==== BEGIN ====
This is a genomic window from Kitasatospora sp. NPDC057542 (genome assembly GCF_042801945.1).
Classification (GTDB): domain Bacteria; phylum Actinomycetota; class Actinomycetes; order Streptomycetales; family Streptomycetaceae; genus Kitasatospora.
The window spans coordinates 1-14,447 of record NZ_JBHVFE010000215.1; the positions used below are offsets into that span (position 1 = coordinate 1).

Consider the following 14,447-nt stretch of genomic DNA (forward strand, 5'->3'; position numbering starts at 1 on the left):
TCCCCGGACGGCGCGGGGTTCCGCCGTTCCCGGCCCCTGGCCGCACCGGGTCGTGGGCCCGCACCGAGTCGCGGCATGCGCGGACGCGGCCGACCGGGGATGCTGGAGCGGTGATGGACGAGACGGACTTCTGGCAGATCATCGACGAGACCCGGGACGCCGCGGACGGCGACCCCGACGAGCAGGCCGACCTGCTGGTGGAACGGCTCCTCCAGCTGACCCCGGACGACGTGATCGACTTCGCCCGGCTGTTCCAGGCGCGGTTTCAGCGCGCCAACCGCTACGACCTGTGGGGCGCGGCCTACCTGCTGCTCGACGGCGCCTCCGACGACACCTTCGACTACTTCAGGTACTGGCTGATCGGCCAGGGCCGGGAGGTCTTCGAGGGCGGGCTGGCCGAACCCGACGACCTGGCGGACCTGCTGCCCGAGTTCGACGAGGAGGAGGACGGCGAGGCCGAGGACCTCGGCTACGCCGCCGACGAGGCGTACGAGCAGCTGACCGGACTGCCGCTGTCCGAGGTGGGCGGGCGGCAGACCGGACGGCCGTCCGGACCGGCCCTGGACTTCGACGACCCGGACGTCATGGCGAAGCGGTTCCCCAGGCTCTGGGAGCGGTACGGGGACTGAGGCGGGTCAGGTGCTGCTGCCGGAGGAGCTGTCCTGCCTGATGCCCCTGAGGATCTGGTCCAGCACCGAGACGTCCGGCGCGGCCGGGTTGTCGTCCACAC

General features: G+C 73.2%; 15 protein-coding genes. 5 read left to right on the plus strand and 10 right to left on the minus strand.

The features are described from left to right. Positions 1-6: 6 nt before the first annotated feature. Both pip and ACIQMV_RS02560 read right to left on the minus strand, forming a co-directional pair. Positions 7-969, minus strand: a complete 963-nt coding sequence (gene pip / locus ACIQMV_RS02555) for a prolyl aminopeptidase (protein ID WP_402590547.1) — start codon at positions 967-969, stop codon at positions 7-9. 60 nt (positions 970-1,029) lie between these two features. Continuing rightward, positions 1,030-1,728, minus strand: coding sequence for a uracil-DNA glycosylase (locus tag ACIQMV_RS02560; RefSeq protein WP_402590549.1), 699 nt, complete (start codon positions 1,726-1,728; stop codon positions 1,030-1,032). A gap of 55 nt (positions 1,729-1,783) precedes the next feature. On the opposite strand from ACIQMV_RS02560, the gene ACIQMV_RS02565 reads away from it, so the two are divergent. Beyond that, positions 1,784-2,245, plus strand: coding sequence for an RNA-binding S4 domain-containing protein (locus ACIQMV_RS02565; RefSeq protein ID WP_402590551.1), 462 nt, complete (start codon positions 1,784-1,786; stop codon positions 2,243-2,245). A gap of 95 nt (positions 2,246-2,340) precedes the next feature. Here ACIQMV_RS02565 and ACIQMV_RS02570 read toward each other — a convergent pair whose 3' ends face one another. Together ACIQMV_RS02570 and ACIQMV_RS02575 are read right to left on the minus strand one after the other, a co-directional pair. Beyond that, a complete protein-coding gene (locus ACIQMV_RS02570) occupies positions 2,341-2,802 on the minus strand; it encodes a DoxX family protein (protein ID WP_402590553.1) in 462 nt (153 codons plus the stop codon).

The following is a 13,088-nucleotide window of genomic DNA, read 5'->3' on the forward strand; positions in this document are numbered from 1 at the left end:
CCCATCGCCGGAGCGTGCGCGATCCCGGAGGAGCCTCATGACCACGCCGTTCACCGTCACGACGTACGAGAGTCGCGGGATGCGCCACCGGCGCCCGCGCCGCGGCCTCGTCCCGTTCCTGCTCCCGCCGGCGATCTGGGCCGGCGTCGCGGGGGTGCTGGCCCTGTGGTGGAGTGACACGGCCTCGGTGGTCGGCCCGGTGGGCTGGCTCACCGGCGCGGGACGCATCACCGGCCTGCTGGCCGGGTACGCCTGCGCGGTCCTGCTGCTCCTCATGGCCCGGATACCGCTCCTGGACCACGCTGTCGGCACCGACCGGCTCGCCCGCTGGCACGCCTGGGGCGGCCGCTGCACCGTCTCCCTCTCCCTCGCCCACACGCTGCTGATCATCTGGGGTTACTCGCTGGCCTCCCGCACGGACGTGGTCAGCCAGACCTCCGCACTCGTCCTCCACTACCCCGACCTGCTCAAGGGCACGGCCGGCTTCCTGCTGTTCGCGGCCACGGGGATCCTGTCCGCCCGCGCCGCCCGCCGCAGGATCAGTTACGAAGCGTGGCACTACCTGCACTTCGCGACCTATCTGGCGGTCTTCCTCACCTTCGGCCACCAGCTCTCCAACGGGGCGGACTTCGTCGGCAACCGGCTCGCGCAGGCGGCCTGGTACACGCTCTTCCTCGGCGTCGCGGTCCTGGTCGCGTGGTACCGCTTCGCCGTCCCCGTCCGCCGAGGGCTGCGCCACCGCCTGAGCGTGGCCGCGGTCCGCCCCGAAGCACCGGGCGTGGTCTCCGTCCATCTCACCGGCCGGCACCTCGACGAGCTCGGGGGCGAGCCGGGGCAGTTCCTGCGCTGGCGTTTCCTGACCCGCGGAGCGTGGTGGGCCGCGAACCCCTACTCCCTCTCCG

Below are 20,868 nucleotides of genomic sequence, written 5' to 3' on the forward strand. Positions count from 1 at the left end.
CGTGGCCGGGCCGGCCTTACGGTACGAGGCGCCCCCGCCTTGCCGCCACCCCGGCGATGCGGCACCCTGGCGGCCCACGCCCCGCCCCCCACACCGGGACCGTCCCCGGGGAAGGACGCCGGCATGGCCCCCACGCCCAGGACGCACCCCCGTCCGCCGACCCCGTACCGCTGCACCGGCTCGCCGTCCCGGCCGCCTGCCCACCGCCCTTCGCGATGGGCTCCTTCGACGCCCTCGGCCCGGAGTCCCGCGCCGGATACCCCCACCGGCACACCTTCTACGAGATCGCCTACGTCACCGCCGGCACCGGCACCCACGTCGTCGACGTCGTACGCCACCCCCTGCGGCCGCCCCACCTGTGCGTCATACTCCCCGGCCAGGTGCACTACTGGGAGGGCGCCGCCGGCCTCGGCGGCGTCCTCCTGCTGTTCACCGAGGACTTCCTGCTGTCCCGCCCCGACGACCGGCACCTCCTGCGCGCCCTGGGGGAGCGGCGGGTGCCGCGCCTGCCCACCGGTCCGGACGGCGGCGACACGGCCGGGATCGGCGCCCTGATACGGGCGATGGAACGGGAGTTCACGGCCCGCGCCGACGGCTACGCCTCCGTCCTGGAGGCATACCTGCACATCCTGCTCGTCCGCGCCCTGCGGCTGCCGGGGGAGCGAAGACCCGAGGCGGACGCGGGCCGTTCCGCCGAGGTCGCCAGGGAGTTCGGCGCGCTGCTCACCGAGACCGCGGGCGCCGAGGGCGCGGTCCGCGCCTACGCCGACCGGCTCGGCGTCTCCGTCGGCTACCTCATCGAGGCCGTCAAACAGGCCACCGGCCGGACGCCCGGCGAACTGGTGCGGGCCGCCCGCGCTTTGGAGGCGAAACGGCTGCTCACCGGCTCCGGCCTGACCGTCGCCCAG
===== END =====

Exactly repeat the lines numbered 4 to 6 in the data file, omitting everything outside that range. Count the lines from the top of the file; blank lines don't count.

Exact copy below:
Consider the following 14,447-nt stretch of genomic DNA (forward strand, 5'->3'; position numbering starts at 1 on the left):
TCCCCGGACGGCGCGGGGTTCCGCCGTTCCCGGCCCCTGGCCGCACCGGGTCGTGGGCCCGCACCGAGTCGCGGCATGCGCGGACGCGGCCGACCGGGGATGCTGGAGCGGTGATGGACGAGACGGACTTCTGGCAGATCATCGACGAGACCCGGGACGCCGCGGACGGCGACCCCGACGAGCAGGCCGACCTGCTGGTGGAACGGCTCCTCCAGCTGACCCCGGACGACGTGATCGACTTCGCCCGGCTGTTCCAGGCGCGGTTTCAGCGCGCCAACCGCTACGACCTGTGGGGCGCGGCCTACCTGCTGCTCGACGGCGCCTCCGACGACACCTTCGACTACTTCAGGTACTGGCTGATCGGCCAGGGCCGGGAGGTCTTCGAGGGCGGGCTGGCCGAACCCGACGACCTGGCGGACCTGCTGCCCGAGTTCGACGAGGAGGAGGACGGCGAGGCCGAGGACCTCGGCTACGCCGCCGACGAGGCGTACGAGCAGCTGACCGGACTGCCGCTGTCCGAGGTGGGCGGGCGGCAGACCGGACGGCCGTCCGGACCGGCCCTGGACTTCGACGACCCGGACGTCATGGCGAAGCGGTTCCCCAGGCTCTGGGAGCGGTACGGGGACTGAGGCGGGTCAGGTGCTGCTGCCGGAGGAGCTGTCCTGCCTGATGCCCCTGAGGATCTGGTCCAGCACCGAGACGTCCGGCGCGGCCGGGTTGTCGTCCACAC

General features: G+C 73.2%; 15 protein-coding genes. 5 read left to right on the plus strand and 10 right to left on the minus strand.